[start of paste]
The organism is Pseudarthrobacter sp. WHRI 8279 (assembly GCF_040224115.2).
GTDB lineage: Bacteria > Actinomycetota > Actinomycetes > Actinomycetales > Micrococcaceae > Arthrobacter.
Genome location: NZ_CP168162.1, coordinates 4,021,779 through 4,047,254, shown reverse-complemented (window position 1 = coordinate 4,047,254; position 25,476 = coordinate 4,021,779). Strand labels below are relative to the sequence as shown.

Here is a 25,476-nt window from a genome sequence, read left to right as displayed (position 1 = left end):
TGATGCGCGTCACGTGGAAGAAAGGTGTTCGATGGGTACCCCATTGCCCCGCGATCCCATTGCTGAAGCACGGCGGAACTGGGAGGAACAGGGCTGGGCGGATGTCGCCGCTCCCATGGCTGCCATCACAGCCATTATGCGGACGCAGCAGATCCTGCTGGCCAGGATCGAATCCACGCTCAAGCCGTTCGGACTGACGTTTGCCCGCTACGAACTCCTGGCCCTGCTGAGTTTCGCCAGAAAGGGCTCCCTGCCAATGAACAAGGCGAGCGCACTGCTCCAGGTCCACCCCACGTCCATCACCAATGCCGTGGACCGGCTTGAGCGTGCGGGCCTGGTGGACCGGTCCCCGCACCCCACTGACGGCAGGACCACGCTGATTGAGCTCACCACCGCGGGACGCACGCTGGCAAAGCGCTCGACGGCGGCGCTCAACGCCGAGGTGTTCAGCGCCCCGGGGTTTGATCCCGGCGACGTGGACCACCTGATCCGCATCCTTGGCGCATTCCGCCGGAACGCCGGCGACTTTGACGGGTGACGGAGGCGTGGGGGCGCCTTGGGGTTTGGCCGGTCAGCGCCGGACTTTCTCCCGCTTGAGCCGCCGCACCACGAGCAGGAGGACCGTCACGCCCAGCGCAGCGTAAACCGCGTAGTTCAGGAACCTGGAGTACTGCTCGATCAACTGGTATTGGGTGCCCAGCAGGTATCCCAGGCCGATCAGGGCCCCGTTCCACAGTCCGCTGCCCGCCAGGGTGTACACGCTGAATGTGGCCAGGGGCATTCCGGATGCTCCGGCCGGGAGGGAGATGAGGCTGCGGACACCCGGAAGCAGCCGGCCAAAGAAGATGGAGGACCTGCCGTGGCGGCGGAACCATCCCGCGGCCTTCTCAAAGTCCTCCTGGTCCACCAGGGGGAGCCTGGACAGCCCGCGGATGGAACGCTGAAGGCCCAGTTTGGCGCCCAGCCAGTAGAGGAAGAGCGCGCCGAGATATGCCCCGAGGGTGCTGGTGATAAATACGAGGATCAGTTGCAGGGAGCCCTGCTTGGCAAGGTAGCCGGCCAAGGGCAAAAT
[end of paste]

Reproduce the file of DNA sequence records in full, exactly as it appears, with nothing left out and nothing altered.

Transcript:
The organism is Pseudarthrobacter sp. WHRI 8279 (assembly GCF_040224115.2).
GTDB lineage: Bacteria > Actinomycetota > Actinomycetes > Actinomycetales > Micrococcaceae > Arthrobacter.
Genome location: NZ_CP168162.1, coordinates 4,021,779 through 4,047,254, shown reverse-complemented (window position 1 = coordinate 4,047,254; position 25,476 = coordinate 4,021,779). Strand labels below are relative to the sequence as shown.

Here is a 25,476-nt window from a genome sequence, read left to right as displayed (position 1 = left end):
TGATGCGCGTCACGTGGAAGAAAGGTGTTCGATGGGTACCCCATTGCCCCGCGATCCCATTGCTGAAGCACGGCGGAACTGGGAGGAACAGGGCTGGGCGGATGTCGCCGCTCCCATGGCTGCCATCACAGCCATTATGCGGACGCAGCAGATCCTGCTGGCCAGGATCGAATCCACGCTCAAGCCGTTCGGACTGACGTTTGCCCGCTACGAACTCCTGGCCCTGCTGAGTTTCGCCAGAAAGGGCTCCCTGCCAATGAACAAGGCGAGCGCACTGCTCCAGGTCCACCCCACGTCCATCACCAATGCCGTGGACCGGCTTGAGCGTGCGGGCCTGGTGGACCGGTCCCCGCACCCCACTGACGGCAGGACCACGCTGATTGAGCTCACCACCGCGGGACGCACGCTGGCAAAGCGCTCGACGGCGGCGCTCAACGCCGAGGTGTTCAGCGCCCCGGGGTTTGATCCCGGCGACGTGGACCACCTGATCCGCATCCTTGGCGCATTCCGCCGGAACGCCGGCGACTTTGACGGGTGACGGAGGCGTGGGGGCGCCTTGGGGTTTGGCCGGTCAGCGCCGGACTTTCTCCCGCTTGAGCCGCCGCACCACGAGCAGGAGGACCGTCACGCCCAGCGCAGCGTAAACCGCGTAGTTCAGGAACCTGGAGTACTGCTCGATCAACTGGTATTGGGTGCCCAGCAGGTATCCCAGGCCGATCAGGGCCCCGTTCCACAGTCCGCTGCCCGCCAGGGTGTACACGCTGAATGTGGCCAGGGGCATTCCGGATGCTCCGGCCGGGAGGGAGATGAGGCTGCGGACACCCGGAAGCAGCCGGCCAAAGAAGATGGAGGACCTGCCGTGGCGGCGGAACCATCCCGCGGCCTTCTCAAAGTCCTCCTGGTCCACCAGGGGGAGCCTGGACAGCCCGCGGATGGAACGCTGAAGGCCCAGTTTGGCGCCCAGCCAGTAGAGGAAGAGCGCGCCGAGATATGCCCCGAGGGTGCTGGTGATAAATACGAGGATCAGTTGCAGGGAGCCCTGCTTGGCAAGGTAGCCGGCCAAGGGCAAAAT